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Last week I read David Nicholl’s ‘Us,’ he also wrote ‘One Day,’ which I really loved, and Aileen said it was almost as good. It was a really good read and I truly enjoyed it. It was from the perspective of a man, a scientist, who fell in love with an artist, and it was their story of being married and their life together. It started with her telling him, after 20 years of marriage, that she was thinking about leaving him, as their son was preparing to go off to college and right before they were to take a trip around Europe together as a family. He took the trip as a chance to try to save their marriage and their family. It didn’t exactly turn out as planned, as few things do in life, and the characters were very intriguing and complex and the story was written very well. I enjoyed that it spoke a lot about art and museums and cities around Europe, and although I didn’t identify with one specific character, per say, there were many little things I did identify with, like his son who wanted to cart around his accoustic guitar, or the girl his son met that was just traveling Europe alone being a free spirit, and his observations about certain cities or peoples he met along the way were in line with some of my thoughts, too. (Like the Danish woman he met that had a startling good grasp on English and our idioms, similar to how I felt about the Finnish group I had met, (Scandanavians speak really good English)).
It was an interesting look at marriage and the idea of building a life with someone, and that that may not mean growing old with someone. He was very much looking forward to growing old with his wife, but his wife’s response to that was more like, ew, why would you want that. I do want to get married some day, and look foward to that commitment and partnership, and I have always thought that it comes with a lifelong commitment, but as I’ve noticed, that’s not always the case. I think its super lucky and great to find that one person that you can commit your life to, but its also really rare. Not everyone can marry their high school sweetheart and be happy together forever, or find the Barack to their Michelle; it can happen, but more often than not it seems that life is not that easy. It’s difficult to grow and change together, especially today in our rapidly changing world, and even more so when you add children to the mix. Sometimes the people in our life are with us only for some chapters of our story.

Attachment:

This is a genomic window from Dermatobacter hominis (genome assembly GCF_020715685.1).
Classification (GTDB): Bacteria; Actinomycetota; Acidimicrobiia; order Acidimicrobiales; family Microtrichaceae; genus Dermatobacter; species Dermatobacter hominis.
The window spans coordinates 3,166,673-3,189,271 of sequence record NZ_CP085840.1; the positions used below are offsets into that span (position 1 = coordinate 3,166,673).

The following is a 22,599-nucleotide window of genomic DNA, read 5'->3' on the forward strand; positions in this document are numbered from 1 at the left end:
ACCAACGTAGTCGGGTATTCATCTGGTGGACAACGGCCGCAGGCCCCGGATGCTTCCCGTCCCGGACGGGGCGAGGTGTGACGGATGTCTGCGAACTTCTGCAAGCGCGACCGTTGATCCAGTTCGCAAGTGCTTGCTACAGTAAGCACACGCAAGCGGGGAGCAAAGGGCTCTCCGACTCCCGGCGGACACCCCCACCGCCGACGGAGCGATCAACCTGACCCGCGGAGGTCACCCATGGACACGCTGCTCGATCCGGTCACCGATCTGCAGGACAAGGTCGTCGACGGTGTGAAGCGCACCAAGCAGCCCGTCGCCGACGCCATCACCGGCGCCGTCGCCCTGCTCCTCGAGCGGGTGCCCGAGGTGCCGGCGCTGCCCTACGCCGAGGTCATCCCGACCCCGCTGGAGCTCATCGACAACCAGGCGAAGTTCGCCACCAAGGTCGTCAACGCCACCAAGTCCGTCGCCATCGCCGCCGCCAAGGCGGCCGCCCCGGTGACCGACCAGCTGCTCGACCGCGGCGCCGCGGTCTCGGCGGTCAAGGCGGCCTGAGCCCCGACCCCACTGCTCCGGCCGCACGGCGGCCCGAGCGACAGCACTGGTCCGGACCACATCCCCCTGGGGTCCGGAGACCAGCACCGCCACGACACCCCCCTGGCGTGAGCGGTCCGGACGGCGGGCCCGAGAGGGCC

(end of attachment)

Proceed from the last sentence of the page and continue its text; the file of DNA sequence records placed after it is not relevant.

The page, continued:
Last night I saw Captain Fantastic, and it was a great film that explored living off the grid in the jungle and away from capitalist society and expectations. I was immediately swept into this idea of living life outside the norm, while still appreciating education, health, and happiness of a family unit. It was a very honest film, didn’t skirt around any issues, but addressed them head on. And also dealt with building a life and a family with another person whom you love dearly, but that it may not turn out how you expect or plan.
‘Us’ had a more conventional and traditional approach to looking for happiness, having a job, living in city, moving to the suburbs, taking vacations, etc, and made me think about whether I want something like that stability, albeit a bit mundane. Captain Fantastic had an extremely opposite approach, obviously. And the film did a good job at making you apart of the story, so in a sense you were learning as the characters were, at least I was, so even though my immediate thoughts were, dang, where’s my captain fantastic who I can live off the grid with, I learned by the end that may not be exactly what I want, either, and extremes are great in the idea of them, but in actuality, we could benefit from being a bit more balanced in the devotion to our convictions.
Overall, they had pretty different messages, but one they had in common is to make a commitment, try your best, and if it doesn’t work out, its okay. Roll with the punches and figure something else out. As long as you’re doing your best to be a good human and putting forward your best intentions, you will be okay. Live with love.